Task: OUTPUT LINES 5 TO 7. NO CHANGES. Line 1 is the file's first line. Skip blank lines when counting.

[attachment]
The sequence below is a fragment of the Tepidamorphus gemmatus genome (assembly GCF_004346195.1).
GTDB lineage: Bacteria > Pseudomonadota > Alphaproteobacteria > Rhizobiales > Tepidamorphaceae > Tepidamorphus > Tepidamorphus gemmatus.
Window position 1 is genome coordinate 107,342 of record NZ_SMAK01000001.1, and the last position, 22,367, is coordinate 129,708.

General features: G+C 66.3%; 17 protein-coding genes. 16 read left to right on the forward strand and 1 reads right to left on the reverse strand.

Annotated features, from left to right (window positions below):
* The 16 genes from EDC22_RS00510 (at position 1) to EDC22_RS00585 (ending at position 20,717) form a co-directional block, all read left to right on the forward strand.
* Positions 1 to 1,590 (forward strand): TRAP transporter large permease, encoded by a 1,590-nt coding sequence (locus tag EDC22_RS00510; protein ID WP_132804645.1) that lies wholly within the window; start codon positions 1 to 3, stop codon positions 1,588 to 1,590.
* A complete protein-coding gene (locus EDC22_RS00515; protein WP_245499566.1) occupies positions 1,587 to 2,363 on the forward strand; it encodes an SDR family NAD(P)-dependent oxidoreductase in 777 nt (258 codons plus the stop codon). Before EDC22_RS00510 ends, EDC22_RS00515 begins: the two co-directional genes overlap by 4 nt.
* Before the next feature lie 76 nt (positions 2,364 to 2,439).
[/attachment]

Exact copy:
Annotated features, from left to right (window positions below):
* The 16 genes from EDC22_RS00510 (at position 1) to EDC22_RS00585 (ending at position 20,717) form a co-directional block, all read left to right on the forward strand.
* Positions 1 to 1,590 (forward strand): TRAP transporter large permease, encoded by a 1,590-nt coding sequence (locus tag EDC22_RS00510; protein ID WP_132804645.1) that lies wholly within the window; start codon positions 1 to 3, stop codon positions 1,588 to 1,590.